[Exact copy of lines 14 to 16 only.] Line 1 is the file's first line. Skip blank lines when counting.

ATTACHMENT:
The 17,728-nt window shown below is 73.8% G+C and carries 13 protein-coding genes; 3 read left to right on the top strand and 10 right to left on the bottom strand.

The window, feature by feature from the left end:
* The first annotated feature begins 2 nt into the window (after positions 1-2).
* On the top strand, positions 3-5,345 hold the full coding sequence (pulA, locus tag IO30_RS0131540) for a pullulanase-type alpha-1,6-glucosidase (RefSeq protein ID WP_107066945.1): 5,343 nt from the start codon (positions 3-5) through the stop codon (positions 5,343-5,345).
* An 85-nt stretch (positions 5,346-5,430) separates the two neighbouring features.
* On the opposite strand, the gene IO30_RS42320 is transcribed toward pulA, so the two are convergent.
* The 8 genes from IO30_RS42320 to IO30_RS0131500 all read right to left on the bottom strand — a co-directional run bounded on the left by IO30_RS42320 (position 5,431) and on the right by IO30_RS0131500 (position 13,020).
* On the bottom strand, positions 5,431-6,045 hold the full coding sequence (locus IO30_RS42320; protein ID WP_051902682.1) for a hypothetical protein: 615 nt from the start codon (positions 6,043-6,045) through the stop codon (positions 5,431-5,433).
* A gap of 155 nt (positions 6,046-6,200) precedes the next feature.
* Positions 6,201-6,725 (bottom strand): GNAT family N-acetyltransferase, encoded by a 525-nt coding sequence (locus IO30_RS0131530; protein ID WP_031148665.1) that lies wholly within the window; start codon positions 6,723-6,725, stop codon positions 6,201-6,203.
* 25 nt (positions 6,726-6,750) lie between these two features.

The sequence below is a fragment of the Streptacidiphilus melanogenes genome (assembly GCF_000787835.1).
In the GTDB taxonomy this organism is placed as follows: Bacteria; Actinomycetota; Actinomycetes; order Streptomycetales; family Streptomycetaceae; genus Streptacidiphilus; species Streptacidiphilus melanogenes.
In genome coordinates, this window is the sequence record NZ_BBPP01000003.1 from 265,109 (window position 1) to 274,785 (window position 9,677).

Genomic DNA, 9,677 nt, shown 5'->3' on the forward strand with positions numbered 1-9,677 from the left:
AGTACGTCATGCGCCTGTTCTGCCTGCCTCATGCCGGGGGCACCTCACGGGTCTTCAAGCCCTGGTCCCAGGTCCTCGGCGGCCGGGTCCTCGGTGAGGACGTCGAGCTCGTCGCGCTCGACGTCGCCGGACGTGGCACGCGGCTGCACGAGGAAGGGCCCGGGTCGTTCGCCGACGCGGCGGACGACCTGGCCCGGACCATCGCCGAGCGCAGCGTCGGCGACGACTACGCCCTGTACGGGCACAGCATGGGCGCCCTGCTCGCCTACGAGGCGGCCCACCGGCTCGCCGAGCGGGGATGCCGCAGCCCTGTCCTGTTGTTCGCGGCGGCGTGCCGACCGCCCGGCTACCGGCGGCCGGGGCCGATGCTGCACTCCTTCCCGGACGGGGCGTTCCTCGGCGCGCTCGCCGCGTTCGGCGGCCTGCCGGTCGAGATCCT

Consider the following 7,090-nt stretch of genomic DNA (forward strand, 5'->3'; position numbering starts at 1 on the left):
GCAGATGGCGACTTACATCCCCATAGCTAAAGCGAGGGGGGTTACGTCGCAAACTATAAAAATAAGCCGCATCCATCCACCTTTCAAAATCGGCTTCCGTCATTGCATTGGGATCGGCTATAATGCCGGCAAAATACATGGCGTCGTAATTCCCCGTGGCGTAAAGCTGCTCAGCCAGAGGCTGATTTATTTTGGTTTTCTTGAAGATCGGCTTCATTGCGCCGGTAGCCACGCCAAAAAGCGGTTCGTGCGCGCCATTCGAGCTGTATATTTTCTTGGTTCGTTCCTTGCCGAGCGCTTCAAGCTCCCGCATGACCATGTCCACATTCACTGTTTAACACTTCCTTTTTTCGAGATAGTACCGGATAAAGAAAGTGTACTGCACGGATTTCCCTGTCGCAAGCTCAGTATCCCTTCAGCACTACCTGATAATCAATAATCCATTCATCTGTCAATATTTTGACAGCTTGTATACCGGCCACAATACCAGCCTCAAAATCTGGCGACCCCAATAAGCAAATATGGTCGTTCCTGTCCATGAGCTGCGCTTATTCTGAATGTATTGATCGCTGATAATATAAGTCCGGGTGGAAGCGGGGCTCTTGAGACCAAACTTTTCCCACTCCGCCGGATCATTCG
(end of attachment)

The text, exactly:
In genome coordinates, this window is the sequence record NZ_BBPP01000003.1 from 265,109 (window position 1) to 274,785 (window position 9,677).

Genomic DNA, 9,677 nt, shown 5'->3' on the forward strand with positions numbered 1-9,677 from the left:
AGTACGTCATGCGCCTGTTCTGCCTGCCTCATGCCGGGGGCACCTCACGGGTCTTCAAGCCCTGGTCCCAGGTCCTCGGCGGCCGGGTCCTCGGTGAGGACGTCGAGCTCGTCGCGCTCGACGTCGCCGGACGTGGCACGCGGCTGCACGAGGAAGGGCCCGGGTCGTTCGCCGACGCGGCGGACGACCTGGCCCGGACCATCGCCGAGCGCAGCGTCGGCGACGACTACGCCCTGTACGGGCACAGCATGGGCGCCCTGCTCGCCTACGAGGCGGCCCACCGGCTCGCCGAGCGGGGATGCCGCAGCCCTGTCCTGTTGTTCGCGGCGGCGTGCCGACCGCCCGGCTACCGGCGGCCGGGGCCGATGCTGCACTCCTTCCCGGACGGGGCGTTCCTCGGCGCGCTCGCCGCGTTCGGCGGCCTGCCGGTCGAGATCCT